Emily’s expression changed and she nodded her head. It hit me.

“I’ve just described every one of your social interactions, haven’t I?”

“Pretty much,” she said.

I’ve lived with Emily for 22 years, and this was the first time I really sensed what it must feel like for her to have Asperger’s.

I’ve been in other situations that require extra social energy: going to a party where there are people I’ve never met, teaching a workshop for the first time, interviewing someone about a difficult life experience. But these circumstances don’t occur every day.

For Emily, every day requires the type of stamina most of us only need occasionally. Even interacting with people she knows well can zap her social energy.

I’ve always known that Emily needs extra time alone to “decompress” as we call it. But now I have a little better understanding of why. Now I understand how exhausting it must be for her to go to work, meet with friends, take part in conversation around the dinner table.

When I’m faced with a difficult social interaction, I can usually take a deep breath, fix my resolve and sprint through the encounter. Emily, on the other hand, is running a social marathon. It requires constant training and conditioning.  And the resolve to just keep running, even when the finish line is nowhere in sight.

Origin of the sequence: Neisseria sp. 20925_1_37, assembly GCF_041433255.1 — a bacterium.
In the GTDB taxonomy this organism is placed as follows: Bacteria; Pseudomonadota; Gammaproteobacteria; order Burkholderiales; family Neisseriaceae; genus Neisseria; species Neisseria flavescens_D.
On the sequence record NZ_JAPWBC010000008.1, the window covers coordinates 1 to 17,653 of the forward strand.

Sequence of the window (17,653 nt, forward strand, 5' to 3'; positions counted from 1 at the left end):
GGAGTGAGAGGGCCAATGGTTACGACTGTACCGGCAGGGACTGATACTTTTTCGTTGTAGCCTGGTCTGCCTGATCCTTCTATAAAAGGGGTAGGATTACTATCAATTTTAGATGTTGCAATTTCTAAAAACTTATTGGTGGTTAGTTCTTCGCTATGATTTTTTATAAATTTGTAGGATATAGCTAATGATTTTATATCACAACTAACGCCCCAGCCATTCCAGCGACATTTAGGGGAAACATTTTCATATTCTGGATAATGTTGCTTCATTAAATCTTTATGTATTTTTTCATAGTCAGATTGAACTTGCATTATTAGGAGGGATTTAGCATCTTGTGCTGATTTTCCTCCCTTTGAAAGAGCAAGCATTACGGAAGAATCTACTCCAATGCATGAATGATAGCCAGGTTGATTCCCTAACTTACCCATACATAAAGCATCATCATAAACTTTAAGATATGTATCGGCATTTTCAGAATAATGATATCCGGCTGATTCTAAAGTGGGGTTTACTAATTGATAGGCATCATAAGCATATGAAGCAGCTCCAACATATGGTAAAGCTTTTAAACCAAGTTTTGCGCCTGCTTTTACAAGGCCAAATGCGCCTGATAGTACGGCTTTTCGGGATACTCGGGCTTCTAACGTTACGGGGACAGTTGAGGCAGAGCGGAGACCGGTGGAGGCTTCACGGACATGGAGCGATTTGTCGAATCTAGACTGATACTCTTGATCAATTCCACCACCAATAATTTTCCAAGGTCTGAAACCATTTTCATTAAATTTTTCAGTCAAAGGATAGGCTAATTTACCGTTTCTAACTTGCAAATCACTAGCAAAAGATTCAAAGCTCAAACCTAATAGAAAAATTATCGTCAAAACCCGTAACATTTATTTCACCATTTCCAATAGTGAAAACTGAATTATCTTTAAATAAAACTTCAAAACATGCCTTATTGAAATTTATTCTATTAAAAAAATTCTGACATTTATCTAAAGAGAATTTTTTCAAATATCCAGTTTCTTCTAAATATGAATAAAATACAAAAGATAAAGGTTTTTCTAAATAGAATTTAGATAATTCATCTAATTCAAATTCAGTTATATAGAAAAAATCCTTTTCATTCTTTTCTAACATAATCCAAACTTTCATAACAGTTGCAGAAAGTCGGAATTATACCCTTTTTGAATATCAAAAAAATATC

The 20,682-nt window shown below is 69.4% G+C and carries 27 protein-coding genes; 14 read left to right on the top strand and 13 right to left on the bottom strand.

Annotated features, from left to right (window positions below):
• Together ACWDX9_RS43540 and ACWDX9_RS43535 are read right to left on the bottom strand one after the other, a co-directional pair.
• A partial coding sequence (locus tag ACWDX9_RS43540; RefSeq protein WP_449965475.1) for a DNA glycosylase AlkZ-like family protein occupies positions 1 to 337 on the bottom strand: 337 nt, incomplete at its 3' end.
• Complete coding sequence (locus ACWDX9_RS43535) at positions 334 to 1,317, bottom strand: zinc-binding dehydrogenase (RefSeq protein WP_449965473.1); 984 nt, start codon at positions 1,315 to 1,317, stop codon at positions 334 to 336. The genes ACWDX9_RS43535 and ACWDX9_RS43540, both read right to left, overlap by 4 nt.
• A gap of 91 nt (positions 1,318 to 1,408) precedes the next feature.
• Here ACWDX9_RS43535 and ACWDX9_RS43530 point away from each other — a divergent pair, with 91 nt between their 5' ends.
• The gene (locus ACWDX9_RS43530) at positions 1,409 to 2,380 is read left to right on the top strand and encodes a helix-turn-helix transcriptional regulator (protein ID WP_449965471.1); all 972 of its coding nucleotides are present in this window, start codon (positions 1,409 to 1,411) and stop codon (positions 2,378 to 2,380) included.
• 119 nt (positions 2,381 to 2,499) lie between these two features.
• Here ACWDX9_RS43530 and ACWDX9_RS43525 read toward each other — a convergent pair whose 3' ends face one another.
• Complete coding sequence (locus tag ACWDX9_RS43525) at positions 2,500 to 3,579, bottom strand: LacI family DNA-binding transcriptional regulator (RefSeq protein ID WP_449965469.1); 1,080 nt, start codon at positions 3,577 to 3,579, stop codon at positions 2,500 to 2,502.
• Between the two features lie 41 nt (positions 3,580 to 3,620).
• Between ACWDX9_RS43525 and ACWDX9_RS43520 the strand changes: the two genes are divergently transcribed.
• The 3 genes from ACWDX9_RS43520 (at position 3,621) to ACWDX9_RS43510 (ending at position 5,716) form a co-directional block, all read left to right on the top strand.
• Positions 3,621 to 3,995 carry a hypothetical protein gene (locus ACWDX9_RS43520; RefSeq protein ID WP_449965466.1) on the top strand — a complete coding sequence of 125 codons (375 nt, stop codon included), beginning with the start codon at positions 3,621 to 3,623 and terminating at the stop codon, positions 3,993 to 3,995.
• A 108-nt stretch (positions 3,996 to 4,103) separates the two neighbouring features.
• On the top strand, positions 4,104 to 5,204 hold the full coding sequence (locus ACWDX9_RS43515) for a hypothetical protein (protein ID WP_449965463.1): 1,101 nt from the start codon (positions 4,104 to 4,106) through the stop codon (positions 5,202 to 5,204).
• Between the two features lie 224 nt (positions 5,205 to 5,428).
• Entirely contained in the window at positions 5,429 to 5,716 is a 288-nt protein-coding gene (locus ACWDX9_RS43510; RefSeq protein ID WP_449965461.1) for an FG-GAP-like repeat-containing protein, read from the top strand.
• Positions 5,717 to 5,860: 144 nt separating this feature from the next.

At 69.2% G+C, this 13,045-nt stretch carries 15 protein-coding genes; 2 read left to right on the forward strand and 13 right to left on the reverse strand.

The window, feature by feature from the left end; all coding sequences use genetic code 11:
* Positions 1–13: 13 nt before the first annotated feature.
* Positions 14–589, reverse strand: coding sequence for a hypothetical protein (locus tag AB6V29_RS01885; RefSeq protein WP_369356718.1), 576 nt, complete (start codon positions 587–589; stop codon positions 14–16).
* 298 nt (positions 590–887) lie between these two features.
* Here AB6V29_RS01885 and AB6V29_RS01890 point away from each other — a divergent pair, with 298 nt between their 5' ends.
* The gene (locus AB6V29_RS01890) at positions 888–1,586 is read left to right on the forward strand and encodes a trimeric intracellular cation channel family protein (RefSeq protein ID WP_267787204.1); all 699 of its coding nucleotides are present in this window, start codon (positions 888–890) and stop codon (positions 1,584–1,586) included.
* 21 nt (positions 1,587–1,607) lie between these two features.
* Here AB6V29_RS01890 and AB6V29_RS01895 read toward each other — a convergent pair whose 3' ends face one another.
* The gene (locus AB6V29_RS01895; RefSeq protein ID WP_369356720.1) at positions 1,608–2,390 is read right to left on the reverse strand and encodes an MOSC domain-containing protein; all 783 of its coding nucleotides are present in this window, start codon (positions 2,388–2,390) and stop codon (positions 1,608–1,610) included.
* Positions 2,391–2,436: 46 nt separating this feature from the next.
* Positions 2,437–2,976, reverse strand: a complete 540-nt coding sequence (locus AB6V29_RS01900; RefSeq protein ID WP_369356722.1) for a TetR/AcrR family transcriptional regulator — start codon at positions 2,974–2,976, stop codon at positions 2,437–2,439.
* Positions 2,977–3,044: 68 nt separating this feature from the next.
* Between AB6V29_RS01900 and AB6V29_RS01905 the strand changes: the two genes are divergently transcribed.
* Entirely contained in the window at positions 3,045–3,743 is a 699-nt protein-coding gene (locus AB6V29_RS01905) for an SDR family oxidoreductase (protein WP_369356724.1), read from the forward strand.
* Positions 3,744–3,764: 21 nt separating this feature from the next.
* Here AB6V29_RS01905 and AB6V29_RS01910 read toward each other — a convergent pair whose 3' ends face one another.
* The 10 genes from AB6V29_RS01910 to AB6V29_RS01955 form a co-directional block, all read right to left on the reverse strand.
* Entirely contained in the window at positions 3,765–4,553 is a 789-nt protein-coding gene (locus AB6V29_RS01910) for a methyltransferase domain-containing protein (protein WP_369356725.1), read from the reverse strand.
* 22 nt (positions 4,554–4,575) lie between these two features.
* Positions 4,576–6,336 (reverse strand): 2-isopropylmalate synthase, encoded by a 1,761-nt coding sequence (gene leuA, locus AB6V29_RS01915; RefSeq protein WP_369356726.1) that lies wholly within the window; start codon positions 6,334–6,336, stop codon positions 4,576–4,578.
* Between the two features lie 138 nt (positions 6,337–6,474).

Is Tying Your Own Shoes Really Important?

by Jill Wilbur Smith

This is one of my favorite pictures. I love it for a number of reasons.

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I love it because it reminds me of my dad and his infectious laugh. He’s laughing because—as was typical—Emily has her shoes on the wrong feet. It reminds me of his joyful attitude and his ability to always see the lighter side of life.

I love it because it shows Emily with her shoes on the wrong feet. Silly, I know. But significant. Significant because 1) she was independent enough to put on her own shoes, and 2) it didn’t matter to her that she hadn’t done it perfectly.

In this picture, Emily is wearing shoes that have Velcro closings because, at 5, she couldn’t tie her shoes. A few months earlier, I had worried about this fact in the same way I had worried in previous years about whether or not she would ever give up the bottle or successfully potty train. (Of course, she eventually did both of those things, and reached many other developmental milestones. Just sometimes a little later than her peers.)

Emily has always done things at her own pace. Sometimes behind her peers. Sometimes ahead of them. At 4, she taught herself to read.

One day, her preschool teacher asked her, “Emily, when are you going to learn to tie your shoes?” Emily replied, “I already know how to read, you mean I have to tie my own shoes, too?”

She had a point. So for a while I only bought her shoes with Velcro fasteners.

Eventually Emily learned to tie a shoelace, and she hardly ever wears her shoes on the wrong feet anymore. It’s good for me to look through the lens of time at reminders that things happen at a different pace for everyone.

Life isn’t a race to see who can get to the developmental finish line first. It’s a journey. If I spend all of my time focusing only on what’s at the end of the road, I’ll overlook the things that really matter. I’ll miss out on the moments of joy—like the vision of a fiercely independent little girl blazing her own way through life. And the laughter of a grandfather who is totally in love with her.